NDSU reaches top national rank from Carnegie Commission on Higher Education
North Dakota State University has joined the nation’s top 108 public and private universities in the Carnegie Commission on Higher Education’s elite category of “Research Universities/Very High Research Activity.” The complete list can be found at:
“The Carnegie Commission announcement is an exciting recognition of NDSU’s emerging national status,” said NDSU President Dean L. Bresciani, noting the university’s annual research expenditures as measured by the National Science Foundation exceeded $114 million in 2008 and are anticipated to exceed that in upcoming 2009 NSF rankings. “NDSU is a student-focused, land-grant, research institution that has reached a level of contribution to our state and country on par with the nation’s best universities. We are honored by the Carnegie Foundation’s acknowledgement of our achievements, and the opportunity for a North Dakota university to join the nation’s most sought after higher education classification,” Bresciani said.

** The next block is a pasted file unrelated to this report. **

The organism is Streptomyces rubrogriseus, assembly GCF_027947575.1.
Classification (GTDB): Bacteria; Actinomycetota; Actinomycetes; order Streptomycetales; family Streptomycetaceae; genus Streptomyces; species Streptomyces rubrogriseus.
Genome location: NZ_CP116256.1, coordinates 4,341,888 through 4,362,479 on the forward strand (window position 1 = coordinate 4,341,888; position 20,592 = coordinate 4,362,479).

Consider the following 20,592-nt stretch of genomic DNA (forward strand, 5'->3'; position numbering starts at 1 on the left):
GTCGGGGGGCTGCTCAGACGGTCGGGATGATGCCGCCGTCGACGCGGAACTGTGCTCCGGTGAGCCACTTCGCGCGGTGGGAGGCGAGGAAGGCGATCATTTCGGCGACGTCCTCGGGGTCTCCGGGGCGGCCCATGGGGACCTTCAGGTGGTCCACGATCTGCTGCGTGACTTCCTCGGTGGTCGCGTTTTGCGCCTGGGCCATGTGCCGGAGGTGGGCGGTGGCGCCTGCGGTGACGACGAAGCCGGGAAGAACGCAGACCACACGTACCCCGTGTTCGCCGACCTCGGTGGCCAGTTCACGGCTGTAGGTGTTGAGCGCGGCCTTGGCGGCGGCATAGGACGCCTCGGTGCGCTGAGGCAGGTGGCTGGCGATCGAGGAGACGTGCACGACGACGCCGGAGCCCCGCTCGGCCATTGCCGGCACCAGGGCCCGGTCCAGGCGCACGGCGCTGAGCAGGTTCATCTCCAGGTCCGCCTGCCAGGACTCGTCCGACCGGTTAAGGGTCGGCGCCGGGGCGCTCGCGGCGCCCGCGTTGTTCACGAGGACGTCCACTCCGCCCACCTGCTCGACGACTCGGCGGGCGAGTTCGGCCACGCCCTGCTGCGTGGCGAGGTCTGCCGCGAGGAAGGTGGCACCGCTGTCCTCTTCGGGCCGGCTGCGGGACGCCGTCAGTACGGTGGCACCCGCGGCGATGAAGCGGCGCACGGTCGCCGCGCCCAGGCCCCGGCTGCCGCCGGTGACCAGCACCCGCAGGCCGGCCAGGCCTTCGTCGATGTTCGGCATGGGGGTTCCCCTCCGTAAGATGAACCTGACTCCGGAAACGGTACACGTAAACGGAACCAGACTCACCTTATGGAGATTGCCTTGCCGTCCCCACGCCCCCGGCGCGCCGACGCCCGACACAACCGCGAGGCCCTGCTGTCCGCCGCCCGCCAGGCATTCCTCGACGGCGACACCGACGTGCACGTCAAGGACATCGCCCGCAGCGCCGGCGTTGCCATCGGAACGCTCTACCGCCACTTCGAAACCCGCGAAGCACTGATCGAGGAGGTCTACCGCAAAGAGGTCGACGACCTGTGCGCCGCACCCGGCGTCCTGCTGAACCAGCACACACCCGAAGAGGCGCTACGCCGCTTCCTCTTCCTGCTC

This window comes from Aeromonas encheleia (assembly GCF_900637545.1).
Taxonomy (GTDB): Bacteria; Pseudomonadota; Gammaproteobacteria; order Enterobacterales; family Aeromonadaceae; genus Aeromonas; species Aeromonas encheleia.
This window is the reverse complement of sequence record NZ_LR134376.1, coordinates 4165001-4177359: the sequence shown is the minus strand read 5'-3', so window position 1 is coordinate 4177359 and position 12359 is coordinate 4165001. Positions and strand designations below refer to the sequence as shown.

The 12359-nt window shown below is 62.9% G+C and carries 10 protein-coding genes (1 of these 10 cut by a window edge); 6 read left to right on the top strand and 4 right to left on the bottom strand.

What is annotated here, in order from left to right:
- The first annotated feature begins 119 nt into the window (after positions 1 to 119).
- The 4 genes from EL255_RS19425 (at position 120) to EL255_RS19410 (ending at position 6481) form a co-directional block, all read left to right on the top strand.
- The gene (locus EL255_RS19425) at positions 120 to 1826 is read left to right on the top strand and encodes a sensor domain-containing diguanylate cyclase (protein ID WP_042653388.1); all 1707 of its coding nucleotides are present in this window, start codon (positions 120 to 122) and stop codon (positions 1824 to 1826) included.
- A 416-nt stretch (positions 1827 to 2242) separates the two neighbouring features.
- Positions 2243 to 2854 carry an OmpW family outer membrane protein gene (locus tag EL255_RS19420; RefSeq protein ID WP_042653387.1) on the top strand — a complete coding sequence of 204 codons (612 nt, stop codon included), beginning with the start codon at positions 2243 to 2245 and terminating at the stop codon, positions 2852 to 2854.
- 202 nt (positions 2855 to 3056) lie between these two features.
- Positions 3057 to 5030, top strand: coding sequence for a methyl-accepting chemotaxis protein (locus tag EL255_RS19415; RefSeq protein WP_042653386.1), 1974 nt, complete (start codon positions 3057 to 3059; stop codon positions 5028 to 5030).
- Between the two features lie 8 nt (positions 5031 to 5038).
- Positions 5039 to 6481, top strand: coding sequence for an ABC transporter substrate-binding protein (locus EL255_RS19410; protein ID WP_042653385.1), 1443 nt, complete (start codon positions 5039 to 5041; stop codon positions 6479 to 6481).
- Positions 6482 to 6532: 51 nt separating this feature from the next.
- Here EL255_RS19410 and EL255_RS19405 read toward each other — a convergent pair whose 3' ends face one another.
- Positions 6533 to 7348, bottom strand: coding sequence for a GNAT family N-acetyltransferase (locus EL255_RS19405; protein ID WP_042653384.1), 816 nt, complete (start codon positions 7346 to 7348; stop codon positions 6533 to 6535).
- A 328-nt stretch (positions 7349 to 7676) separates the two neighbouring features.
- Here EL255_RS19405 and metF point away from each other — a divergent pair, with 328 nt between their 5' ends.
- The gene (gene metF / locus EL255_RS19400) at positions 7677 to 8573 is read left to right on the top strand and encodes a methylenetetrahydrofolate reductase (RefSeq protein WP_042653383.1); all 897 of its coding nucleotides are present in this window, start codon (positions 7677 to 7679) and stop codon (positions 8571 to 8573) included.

According to the foundation, the classifications “are intended to group institutions into meaningful, analytically manageable categories in order to allow researchers to make reasonable comparisons among similar institutions.”
Other universities in the “Very High Research Activity” category include Brown University, Columbia University, Cornell University, Dartmouth College, Georgetown University, Harvard University, Massachusetts Institute of Technology, Northwestern University, Ohio State University, Princeton University, Stanford University, Texas A&M University, University of Minnesota, University of North Carolina at Chapel Hill, University of Notre Dame, University of Southern California, University of Wisconsin, Vanderbilt University and Yale University.
The Carnegie classifications were developed in 1970, and dramatically revised in 2005, which is the last time the lists were updated. According to the Carnegie website, the classifications “provide the framework in which institutional diversity in U.S. higher education is commonly described. It is now the leading taxonomy of all accredited colleges and universities in the United States, currently developed using nationally available data from the U.S. Office of Postsecondary Education, the National Center for Education Statistics’ Integrated Postsecondary Education Data System, the National Science Foundation and the College Board.”